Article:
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From the stand, there was a hint that something might be wrong with the balsam fir. The tops were starting to die. I did some light research and downloaded a PDF from the www.michigan.gov/foresthealth website titled 2012 Michigan Forest Highlights. It is a 40 page document, easy to read, and especially helpful to landowners. 2010 was mentioned as having an alarmingly widespread infestation which resulted in defoliation in 2012. Thinking back on it, the Ol’ man and I had an amazingly successful grouse hunting year in 2012 – I wonder where this little worm fits in the food chain. Either way, we should hopefully witness a 30 to 50 year period of re-growth. There will be plenty of space for new trees; we previously had enough balsam fir on our land to construct a log cabin and garage and have left over timber for paneling. Now the bare branches of mature balsam tower overhead draped in mosses and lichens.

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At the other corner of the 40 acres is the 4×4 stand. The view from this stand changed in the matter of a few months. This summer, logging took place, which resulted in the clear cutting of a soft-wood stand surrounding the field overlooked by the 4×4 stand. Any hardwoods within the cutting boundaries were also clear cut. The maples that remain in the second photo were marked when the timber was surveyed and must remain after all the cutting is complete.

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Walking out in to the field and looking over the horizon the cutting extends almost to the nearest road – about half a mile. Clear cutting is quite efficient. Only a few lone stumps stand as sentries over an expanse that was once a forest.

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Turning back toward the stand, it’s a bit lonelier than before. The stand used to sit back a few yards from the edge of the field under the canopy of mature hard maples. It was tucked away under branch and leaf in summer. In the fall and winter the stand stood quietly while the creeks and rattles of maple branches talked to each other with every cool breeze or change in temperature.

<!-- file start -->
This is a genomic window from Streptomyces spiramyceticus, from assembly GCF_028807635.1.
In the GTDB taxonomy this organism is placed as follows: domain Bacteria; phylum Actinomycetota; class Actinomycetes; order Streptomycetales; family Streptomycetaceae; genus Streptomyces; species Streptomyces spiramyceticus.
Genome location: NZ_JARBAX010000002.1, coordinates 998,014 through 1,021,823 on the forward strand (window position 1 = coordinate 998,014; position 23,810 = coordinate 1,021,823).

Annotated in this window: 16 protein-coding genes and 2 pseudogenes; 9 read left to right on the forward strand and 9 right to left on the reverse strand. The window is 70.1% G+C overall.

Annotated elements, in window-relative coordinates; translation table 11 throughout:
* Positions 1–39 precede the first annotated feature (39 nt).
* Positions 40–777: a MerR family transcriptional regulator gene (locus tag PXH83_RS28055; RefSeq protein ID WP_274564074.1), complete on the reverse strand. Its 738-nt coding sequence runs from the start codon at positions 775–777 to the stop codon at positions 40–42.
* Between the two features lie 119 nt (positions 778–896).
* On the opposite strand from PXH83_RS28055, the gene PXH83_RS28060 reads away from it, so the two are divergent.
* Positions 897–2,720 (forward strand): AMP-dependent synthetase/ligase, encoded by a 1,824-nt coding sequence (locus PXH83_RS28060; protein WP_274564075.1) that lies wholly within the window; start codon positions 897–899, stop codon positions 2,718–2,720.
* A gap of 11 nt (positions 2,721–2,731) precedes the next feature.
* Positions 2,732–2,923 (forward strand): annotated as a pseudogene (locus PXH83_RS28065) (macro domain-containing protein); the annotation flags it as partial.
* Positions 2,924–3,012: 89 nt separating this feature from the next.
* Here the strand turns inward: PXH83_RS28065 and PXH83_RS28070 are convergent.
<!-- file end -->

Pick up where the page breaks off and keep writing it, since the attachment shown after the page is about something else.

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Unlike the spruce budworm, the logging has provided a few immediate benefits. The side window on the 4×4 stand now has a clear view of the cedar swamp and looking out the front of the stand a 300+ yard shot is now an option. A few trees were taken out near the gate to the cabin as well. The logging is not very noticeable along our road, and as a consequence of having to accommodate logging trucks the gated two-rut was greatly improved. The width stayed the same, but the hills were leveled out a bit. After the last log was hauled out some gravel was brought in. Unlike years passed, a trip to the cabin during the snow melt will be uneventful and a lot less muddy. While I may reminisce about how difficult the drive used to be back in the day, it will be thought of with pride as an difficult task accomplished, rather than a time I’d like to revisit. Take a look back to a previous post on Maple Syrup for a refresher of what Michigan mud looks like.

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The loss of nearly all of the mature balsam fir was a bit disheartening. On the one hand, the spruce budworm is a native species that has evolved alongside the balsam fir. Like most animal populations it will thrive and decline, and when viewed over the coarse of several lifetimes I have little doubt that somehow this little worm fits into the maintenance of a healthy ecosystem. After all, something has to eat the worm. Still… I miss the trees. I don’t quite have the same fondness for clear cutting. While man has been felling trees since before recorded history, our efficiency at the task has increased exponentially, and there is realistically nothing that can deter a modern logging operation. Hopefully as the machines advance so will logging practices. While I have a stronger-than-most background in science, my disagreement with clear-cutting is more a personal opinion than a sound forestry management plan. Simply stated, I like hardwood forests and mixed evergreen stands. As long as poplar stands keep getting clear cut the forest will always be poplar stands and will not undergo the usual process of regenerating. Maples for example, can survive to well past 50 years old and never grow taller than 30 feet or reach a diameter of greater than 2″. But as soon as the opportunity presents, then can tower to 70 feet and swell to a diameter of 18″ or greater. When these dormant maples are cleared out when a mature poplar stand is harvested, they never get the opportunity to mature, and the poplar stand remains a poplar stand until the next cutting.